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Govoroun, M,McMeel, OM,D'Cotta, H,Ricordel, MJ,Smith, T,Fostier, A,Guiguen, Y
2001
November
Journal Of Experimental Zoology
Steroid enzyme gene expressions during natural and androgen-induced gonadal differentiation in the rainbow trout, Oncorhynchus mykiss
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TILAPIA OREOCHROMIS-NILOTICUS MESSENGER-RNA EXPRESSION SEX-DIFFERENTIATION CDNA CLONING 3-BETA-HYDROXYSTEROID DEHYDROGENASE AROMATASE INHIBITOR FISH 17-ALPHA-METHYLTESTOSTERONE OOGENESIS REVERSAL
290
558
566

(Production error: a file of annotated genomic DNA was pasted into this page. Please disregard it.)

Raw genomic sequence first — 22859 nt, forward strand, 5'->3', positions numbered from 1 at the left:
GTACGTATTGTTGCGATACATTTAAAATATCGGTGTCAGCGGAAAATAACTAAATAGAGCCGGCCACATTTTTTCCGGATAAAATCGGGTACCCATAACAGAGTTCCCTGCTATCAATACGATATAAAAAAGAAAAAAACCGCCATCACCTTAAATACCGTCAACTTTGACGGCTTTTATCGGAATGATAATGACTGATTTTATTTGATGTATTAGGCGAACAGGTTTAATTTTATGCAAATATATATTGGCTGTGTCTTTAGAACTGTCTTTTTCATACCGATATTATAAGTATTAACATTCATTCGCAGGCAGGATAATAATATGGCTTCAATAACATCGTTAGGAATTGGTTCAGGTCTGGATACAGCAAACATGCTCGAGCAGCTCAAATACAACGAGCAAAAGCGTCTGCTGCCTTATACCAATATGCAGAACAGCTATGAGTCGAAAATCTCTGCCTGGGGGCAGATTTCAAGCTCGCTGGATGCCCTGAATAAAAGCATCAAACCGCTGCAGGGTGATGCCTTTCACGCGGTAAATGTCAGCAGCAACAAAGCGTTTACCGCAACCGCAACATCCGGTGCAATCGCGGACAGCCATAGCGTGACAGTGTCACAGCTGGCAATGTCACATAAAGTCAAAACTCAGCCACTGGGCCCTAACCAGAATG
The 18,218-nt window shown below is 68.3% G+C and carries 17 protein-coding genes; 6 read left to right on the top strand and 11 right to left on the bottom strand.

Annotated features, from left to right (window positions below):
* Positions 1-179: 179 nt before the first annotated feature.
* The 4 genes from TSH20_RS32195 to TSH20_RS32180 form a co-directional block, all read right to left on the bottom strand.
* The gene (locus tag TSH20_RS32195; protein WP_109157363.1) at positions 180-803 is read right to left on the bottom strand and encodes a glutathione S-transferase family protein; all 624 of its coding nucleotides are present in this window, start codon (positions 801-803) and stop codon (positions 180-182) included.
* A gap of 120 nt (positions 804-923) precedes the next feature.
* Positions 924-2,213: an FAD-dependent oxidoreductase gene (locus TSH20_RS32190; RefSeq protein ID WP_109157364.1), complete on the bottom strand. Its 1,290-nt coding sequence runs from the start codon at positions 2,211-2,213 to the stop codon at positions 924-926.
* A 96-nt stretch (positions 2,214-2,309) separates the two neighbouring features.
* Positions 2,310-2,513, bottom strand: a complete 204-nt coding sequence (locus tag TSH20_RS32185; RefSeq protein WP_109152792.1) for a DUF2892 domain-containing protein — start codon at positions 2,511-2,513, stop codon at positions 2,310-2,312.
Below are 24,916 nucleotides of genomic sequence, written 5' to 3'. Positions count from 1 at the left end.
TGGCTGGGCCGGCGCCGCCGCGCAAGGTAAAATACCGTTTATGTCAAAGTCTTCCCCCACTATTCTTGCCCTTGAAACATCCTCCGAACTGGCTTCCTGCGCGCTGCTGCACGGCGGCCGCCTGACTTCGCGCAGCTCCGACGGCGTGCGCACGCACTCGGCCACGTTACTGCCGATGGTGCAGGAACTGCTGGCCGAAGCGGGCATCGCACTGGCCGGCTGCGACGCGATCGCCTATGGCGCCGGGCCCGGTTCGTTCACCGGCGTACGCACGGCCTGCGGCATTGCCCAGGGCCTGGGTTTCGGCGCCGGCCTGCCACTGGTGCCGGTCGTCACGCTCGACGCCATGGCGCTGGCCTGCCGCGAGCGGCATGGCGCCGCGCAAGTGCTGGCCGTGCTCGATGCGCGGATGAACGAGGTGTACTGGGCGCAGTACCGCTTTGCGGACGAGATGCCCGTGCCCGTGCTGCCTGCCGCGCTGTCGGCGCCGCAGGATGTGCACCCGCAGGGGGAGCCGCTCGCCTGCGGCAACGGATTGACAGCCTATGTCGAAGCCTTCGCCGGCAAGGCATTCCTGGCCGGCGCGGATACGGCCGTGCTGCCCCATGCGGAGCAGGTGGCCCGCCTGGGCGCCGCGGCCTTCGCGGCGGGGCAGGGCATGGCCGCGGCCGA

In fish, according to Yamamoto's model, androgens would drive testis differentiation and estrogens ovarian differentiation. In order to study the implication of steroid enzymes in rainbow trout gonadal differentiation, we examined the expression of some steroid enzyme genes during natural differentiation (cholesterol side chain cleavage = P450scc, 17-hydroxylase/lyase = P450c17, 3 beta -hydroxysteroid dehydrogenase = 3 beta HSD) and androgen-induced differentiation (P450scc, P450c17, 3 beta HSD, aromatase = P450aro, and 11 beta -hydroxylase = P45011 beta). Expressions of P450scc, 3 beta HSD, and P450c17 were all detected in male and female gonads at 55 days post-fertilization (dpf), i.e., two weeks before histological differentiation. There were no differences in their expression level respective to the sex. The androgen treatment was carried out by administration of 11 beta -hydroxyandrostenedione (11 beta OH Delta4) in genetic all-female populations and the resulting sex ratios were found to be 100% male even at a low dosage of 1 mg/kg of food. Following 11 beta OH Delta4 treatment, only the expression of P450c17 was found to be sustained when compared with the female untreated control. In contrast, P450scc was clearly up-regulated and 3 beta HSD and P450aro down-regulated by the androgen treatment. P45011 beta gene expression remained low in gonads of androgen-treated females, as it did in control untreated females. These results together demonstrate that steroidogenesis in rainbow trout is potentially active in predifferentiating gonads of both sexes, and that one of the masculinizing actions of androgens in the species may be to down-regulate the female-specific gonadal P450aro gene expression. However, in vivo androgen treatment in genetic females does not induce the same pattern of steroid gene expression as in genetic males. These data suggest that exogenous androgens might induce a male differentiation process with P450aro inhibition being one of the steps required. However, this process would not involve endogenously produced 11-oxygenated androgens. J. Exp. Zool. 290:558-566, 2001. (C) 2001 Wiley-Liss, Inc.
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